In many ways, our cultural reckoning over social networks and the internet in general began at the end of 2016. Russia had waged information warfare against the United States during our presidential election, and Donald Trump won a surprising victory over Hillary Clinton. Much of that warfare took place on our social platforms, and while we will never be able to quantify their precise effect on the outcome, a forensic analysis of the election by one of our foremost political scientists concluded that Russia very likely delivered a victory to Trump.
Partisan rancor has prevented a serious investigation of Russian interference from taking place at the Congressional level. And so the world has waited for the next-best thing: the arrival of Robert Mueller’s report on Russian interference in the 2016 election. Of course, much of the anticipation stemmed from the question of whether the special counsel would find that the president had obstructed justice or committed other crimes before or after taking office. But there have also been questions about the scope of Russian’s campaign and how effectively it exploited Facebook, Twitter, YouTube, and other sites.
Today, the report arrived. It neither accused the president of committing crimes or exonerated him, though some analysts suggest that Mueller may have left Trump open to prosecution after he leaves office. Its account of Russian interference on Facebook, Twitter et al had largely been told in the special counsel’s previous indictments of Russian agents. But if the report doesn’t offer any big surprises, it once again reminds us of how vulnerable they were — and, perhaps, still are.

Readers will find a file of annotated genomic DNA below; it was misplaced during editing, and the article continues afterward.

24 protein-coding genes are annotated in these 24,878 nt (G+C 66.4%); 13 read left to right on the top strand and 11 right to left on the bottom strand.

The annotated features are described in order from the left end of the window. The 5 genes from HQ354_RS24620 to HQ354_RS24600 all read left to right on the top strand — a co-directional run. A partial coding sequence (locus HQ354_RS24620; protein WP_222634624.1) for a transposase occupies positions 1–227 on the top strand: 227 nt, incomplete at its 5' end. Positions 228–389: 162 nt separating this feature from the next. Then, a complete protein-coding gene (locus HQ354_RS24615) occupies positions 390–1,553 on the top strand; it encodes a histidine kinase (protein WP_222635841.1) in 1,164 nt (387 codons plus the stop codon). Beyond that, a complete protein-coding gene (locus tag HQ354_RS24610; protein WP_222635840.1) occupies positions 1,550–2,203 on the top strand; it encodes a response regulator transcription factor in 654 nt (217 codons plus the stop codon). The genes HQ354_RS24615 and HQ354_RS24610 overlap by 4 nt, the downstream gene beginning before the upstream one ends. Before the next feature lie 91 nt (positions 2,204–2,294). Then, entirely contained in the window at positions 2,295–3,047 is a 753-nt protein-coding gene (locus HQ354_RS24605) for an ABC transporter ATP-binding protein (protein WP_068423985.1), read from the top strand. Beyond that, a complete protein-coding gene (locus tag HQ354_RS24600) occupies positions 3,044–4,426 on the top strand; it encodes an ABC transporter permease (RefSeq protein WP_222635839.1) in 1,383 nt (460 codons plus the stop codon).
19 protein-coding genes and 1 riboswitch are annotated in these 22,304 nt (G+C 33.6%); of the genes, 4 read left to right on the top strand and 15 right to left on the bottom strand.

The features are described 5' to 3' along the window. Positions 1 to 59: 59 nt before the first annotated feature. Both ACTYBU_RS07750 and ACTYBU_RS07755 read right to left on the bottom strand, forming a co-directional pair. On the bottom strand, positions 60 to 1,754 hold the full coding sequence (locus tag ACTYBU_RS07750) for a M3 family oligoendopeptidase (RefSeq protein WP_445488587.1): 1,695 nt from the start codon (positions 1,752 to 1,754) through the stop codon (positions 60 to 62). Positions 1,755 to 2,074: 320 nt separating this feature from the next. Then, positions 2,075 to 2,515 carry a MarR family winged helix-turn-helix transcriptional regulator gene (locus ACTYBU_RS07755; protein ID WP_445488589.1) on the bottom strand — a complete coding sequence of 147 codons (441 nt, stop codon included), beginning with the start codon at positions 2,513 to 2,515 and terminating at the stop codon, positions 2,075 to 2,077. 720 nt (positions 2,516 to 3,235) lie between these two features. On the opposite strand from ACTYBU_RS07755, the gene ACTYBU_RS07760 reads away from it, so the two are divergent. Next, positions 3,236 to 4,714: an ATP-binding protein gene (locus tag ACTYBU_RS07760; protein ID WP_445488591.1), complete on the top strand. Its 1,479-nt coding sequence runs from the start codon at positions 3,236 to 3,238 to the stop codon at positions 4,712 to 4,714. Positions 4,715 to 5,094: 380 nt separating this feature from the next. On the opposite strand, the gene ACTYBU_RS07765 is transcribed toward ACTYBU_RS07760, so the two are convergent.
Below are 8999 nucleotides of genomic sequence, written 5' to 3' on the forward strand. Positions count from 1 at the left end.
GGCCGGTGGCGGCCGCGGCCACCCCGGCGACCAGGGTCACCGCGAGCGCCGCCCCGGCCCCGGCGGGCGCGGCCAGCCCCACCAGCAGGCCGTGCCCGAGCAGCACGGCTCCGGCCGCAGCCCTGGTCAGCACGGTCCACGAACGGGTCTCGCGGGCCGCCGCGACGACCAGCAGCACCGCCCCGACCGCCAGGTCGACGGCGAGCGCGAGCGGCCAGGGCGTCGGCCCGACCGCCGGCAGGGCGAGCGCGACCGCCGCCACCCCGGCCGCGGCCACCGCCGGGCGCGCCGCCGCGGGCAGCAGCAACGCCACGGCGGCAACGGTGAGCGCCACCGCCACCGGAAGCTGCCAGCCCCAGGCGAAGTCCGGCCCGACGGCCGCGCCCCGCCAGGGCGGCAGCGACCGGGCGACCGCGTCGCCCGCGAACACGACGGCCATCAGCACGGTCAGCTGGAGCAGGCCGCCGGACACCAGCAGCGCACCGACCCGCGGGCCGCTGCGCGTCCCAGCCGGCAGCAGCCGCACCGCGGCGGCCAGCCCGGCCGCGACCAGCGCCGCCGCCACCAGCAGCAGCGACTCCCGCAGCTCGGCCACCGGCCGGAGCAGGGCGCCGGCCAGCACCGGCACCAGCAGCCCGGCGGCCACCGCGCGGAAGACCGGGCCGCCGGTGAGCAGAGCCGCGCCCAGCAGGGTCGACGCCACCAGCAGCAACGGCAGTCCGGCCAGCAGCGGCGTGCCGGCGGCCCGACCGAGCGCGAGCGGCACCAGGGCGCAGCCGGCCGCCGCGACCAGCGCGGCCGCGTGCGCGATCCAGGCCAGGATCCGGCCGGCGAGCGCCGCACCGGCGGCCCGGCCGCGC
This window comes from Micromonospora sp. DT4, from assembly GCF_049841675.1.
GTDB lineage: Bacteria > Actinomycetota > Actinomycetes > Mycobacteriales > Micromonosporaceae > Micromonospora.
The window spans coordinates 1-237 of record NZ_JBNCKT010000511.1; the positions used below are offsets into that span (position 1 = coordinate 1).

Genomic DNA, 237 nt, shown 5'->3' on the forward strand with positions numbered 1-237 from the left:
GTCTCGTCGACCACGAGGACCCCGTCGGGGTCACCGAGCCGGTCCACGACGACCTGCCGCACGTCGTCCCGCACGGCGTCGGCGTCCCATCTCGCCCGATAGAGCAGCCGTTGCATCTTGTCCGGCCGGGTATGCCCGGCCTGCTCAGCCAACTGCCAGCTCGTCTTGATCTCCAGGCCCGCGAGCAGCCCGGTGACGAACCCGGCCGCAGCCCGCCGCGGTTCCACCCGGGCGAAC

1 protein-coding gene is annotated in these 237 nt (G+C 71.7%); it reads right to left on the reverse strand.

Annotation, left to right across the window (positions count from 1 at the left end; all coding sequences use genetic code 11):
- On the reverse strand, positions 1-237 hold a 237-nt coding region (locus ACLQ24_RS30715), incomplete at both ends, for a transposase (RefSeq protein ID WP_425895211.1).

Ryan Broderick breaks down some of the numbers in BuzzFeed:
At first, the IRA focused its activity on Facebook, YouTube, and Twitter. Later Tumblr and Instagram accounts were created. In the beginning, Russian trolls were only manning fake individual accounts. By 2015, however, they began creating larger groups and pages. Finally, they attempted to flex their network effect to hold real-life rallies.
According to Mueller’s report, the Facebook Groups were particularly popular. By the time Facebook deactivated them in 2017, the Russia-controlled group “United Muslims of America” had over 300,000 followers, the “Don’t Shoot Us” group had over 250,000 followers, the “Being Patriotic” Facebook group had over 200,000 followers, and the “Secured Borders” Facebook group had over 130,000 followers.
To the extent that these methods were successful, it was because they played on real social tensions here in the United States. But the Mueller report shows us once again how determined Russians were to amplify those divisions, while flogging Trump’s candidacy relentlessly — and demonizing Clinton’s. (The report also has new details about how Russia hacked the email servers of the Democratic National Committee and and the Clinton campaign, Zack Whittaker reports.)
There are few new grand conclusions to be drawn from the report. Instead there is a reminder that creating open web platforms rooted in America’s free-speech traditions, however a noble cause, has created a massive attack surfaces for authoritarians and dictators. Trending algorithms were easily gamed; inflammatory posts and misinformation got wider distribution than the truth; and the decline of democracy accelerated around the world.